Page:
Technology has a rather large impact on the facility infrastructure that supports those systems and components. The size and points of access for the electrical power distribution system must be increased, in addition to adding transient voltage protection to all distribution panels potentially used by technology (all 110VAC panels). A desktop computer generates heat almost to the level of a human. Adding five computers to a classroom increases the HVAC needs of the space by 20 percent and a computer lab with desktop computers doubles the HVAC requirements. The “technical spaces” (the TR and TCs) must be zoned separately from their surrounding spaces and provided with cooling capacity year round. The final aspect of a building infrastructure impacted by technology is the cabling pathways throughout the building.

The impact of technology on the budget for a new facility substantially affects the hard construction cost, FFE, and soft costs for that building. Related to the hard construction cost budget, the space allocation increase required to accommodate technology can add 160 sq. ft. to every classroom. At an average of $90 per sq, ft., that yields an additional $14,400 per classroom for an elementary school, yielding a budget increase of $576K. Another $30K takes care of the technical spaces.

The electrical scope of work has seen an increase of $1.25 per sq. ft. for new facilities due to the increased AC power and cable pathway requirements and at least $3 per sq. ft. for renovation projects. HVAC budgets have increased by 20 percent to accommodate desktop computers. The technology systems noted in the first paragraph typically bid at $3 per sq. ft. to $6 per sq. ft. All of these items yield an increase of 5 to 10 percent in square footages required to meet the program requirements, and another 3 to 6.5 percent increase in square footage costs for electrical work and technology system installation for new facilities. Renovation projects budgets increases have ranged in the 5 to 8 percent range. Technology has increased the hard costs for a new facility by a range of 8 percent to 16.5 percent. For a $6 million hard-cost budget, that yields an increase of $480K to $990K.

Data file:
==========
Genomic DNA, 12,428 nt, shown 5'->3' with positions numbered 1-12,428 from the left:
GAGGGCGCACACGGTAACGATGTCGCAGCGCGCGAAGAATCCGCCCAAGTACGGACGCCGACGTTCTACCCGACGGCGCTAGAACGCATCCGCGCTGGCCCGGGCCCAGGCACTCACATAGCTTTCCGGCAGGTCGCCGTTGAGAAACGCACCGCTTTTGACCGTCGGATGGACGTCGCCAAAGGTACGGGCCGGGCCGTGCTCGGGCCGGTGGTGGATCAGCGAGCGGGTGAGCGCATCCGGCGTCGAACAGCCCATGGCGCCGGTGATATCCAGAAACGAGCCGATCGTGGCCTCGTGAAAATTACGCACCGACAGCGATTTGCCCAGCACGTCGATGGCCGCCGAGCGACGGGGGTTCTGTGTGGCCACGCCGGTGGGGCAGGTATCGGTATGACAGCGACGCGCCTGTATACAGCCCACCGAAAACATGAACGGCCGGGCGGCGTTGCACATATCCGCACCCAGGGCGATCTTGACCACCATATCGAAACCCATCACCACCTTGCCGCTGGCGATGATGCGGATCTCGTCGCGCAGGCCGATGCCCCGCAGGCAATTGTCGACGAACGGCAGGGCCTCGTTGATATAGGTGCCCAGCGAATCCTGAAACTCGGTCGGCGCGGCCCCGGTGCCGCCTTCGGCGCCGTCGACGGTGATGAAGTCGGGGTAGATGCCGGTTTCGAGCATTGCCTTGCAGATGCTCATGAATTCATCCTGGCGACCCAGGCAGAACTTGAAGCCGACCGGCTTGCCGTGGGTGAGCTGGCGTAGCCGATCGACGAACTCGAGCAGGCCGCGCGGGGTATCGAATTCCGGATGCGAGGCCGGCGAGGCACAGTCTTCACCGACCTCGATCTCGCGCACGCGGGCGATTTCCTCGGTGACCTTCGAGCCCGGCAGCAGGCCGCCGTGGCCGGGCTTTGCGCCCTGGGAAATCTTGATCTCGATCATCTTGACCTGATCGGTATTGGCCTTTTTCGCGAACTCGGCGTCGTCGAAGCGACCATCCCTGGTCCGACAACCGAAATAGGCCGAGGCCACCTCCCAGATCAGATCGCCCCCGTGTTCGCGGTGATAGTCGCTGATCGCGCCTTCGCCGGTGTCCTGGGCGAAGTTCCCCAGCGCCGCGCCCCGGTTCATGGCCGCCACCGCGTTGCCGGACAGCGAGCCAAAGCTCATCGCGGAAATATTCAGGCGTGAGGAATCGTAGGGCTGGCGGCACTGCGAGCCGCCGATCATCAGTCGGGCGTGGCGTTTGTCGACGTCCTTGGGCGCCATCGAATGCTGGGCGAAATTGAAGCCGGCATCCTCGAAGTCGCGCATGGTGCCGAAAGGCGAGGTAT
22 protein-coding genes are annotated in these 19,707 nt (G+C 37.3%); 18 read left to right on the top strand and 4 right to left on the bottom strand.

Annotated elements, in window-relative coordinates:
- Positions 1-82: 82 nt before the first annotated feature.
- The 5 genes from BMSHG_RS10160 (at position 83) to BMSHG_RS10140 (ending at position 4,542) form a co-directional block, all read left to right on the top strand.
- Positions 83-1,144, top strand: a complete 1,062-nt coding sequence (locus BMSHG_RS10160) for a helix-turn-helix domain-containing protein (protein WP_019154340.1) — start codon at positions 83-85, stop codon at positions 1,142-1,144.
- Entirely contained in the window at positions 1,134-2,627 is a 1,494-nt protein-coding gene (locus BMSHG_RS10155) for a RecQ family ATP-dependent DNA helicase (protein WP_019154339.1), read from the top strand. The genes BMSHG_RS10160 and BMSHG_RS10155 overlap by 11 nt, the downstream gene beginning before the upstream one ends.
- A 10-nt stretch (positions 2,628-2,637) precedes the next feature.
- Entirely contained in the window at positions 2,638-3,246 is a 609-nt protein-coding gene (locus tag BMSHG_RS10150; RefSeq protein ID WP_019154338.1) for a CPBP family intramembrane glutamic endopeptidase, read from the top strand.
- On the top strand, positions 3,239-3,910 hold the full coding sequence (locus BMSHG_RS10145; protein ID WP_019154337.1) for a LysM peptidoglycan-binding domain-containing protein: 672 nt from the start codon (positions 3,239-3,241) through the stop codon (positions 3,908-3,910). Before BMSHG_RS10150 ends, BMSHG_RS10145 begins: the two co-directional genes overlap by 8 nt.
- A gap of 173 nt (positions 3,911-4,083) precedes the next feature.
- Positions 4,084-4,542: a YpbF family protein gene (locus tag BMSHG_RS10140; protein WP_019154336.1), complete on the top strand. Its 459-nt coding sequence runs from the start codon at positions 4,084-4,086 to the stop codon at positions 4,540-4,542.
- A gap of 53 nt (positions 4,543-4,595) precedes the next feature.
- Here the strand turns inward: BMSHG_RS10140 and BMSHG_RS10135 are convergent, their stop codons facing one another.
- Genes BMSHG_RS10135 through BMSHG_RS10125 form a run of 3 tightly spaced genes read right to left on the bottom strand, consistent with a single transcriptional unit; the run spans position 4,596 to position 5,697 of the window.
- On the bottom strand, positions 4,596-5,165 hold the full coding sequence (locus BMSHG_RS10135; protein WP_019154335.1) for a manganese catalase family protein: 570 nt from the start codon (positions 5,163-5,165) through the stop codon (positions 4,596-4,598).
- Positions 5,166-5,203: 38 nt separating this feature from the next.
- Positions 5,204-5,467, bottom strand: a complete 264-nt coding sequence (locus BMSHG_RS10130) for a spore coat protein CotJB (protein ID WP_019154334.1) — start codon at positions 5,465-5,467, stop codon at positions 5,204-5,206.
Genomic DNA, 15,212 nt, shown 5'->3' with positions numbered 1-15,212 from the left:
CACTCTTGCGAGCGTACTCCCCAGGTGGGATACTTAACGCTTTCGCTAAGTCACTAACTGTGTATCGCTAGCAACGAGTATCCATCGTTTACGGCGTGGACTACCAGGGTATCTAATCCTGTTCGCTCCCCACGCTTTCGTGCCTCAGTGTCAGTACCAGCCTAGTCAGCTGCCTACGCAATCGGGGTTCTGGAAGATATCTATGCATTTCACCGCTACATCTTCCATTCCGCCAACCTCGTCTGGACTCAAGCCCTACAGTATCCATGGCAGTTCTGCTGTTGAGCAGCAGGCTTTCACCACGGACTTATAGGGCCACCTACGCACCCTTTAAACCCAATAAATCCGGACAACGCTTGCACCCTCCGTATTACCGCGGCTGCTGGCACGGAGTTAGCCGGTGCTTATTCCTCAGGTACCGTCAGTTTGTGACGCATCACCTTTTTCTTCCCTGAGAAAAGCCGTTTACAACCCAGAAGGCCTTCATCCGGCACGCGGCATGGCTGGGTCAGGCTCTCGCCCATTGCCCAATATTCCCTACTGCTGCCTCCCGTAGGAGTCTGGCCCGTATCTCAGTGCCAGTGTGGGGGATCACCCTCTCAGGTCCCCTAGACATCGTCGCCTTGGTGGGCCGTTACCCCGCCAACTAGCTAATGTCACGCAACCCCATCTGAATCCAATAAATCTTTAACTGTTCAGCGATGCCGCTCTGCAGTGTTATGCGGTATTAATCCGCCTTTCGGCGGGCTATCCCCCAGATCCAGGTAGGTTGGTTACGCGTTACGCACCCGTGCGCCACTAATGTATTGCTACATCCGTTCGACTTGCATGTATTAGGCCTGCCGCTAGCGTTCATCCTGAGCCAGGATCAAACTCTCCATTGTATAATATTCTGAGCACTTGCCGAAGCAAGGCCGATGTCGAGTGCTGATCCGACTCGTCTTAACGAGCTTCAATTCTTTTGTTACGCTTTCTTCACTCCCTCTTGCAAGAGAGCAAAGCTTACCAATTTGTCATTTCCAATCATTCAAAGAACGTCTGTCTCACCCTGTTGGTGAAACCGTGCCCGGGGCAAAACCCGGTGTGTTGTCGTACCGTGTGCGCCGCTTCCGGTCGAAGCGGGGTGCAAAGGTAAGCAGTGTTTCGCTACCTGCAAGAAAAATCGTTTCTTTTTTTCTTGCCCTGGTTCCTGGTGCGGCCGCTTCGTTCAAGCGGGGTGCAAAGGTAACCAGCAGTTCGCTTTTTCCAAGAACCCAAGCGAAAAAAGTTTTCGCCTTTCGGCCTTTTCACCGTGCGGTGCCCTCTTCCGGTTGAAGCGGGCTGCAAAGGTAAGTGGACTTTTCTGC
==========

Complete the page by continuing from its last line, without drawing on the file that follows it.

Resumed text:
The FF&E budget is affected by changes in the furniture and technology components purchases. Classroom furniture that appropriately accommodates technology will cost 80 to 100 percent more than the old tablet armchair. Television sets, projectors, computers, and printers can range from $3 per sq. ft. to $6 per sq. ft., primarily dependent upon the student-to-computer ratio your instructional program requires. Technology accommodation can raise the FF&E budget by 20 to 50 percent.

Your soft-cost budget is affected in that you are adding square footage to the facility to accommodate technology, meaning your architectural fee will go up. Depending upon the level of complexity for your systems, you may need to hire a technology specialist to write specifications, manage the proposal process and provide contract administration/commissioning services. At a minimum impact, the architect will add those systems to their purview, have their electrical designer handle those systems and add that fee to their overall fee.

While technology affects square footage allocations, furniture, spatial relationships and infrastructure program requirements, it is very apparent that it has a huge impact on the overall cost of your facility. It is very important to include all of these factors into your cost estimate for a new construction or renovation project.

I would also like to remind school districts that there will be an equally large impact to their annual operating budget to pay for the additional electrical usage, technology consumables and support personnel to train the teachers and keep the systems operating.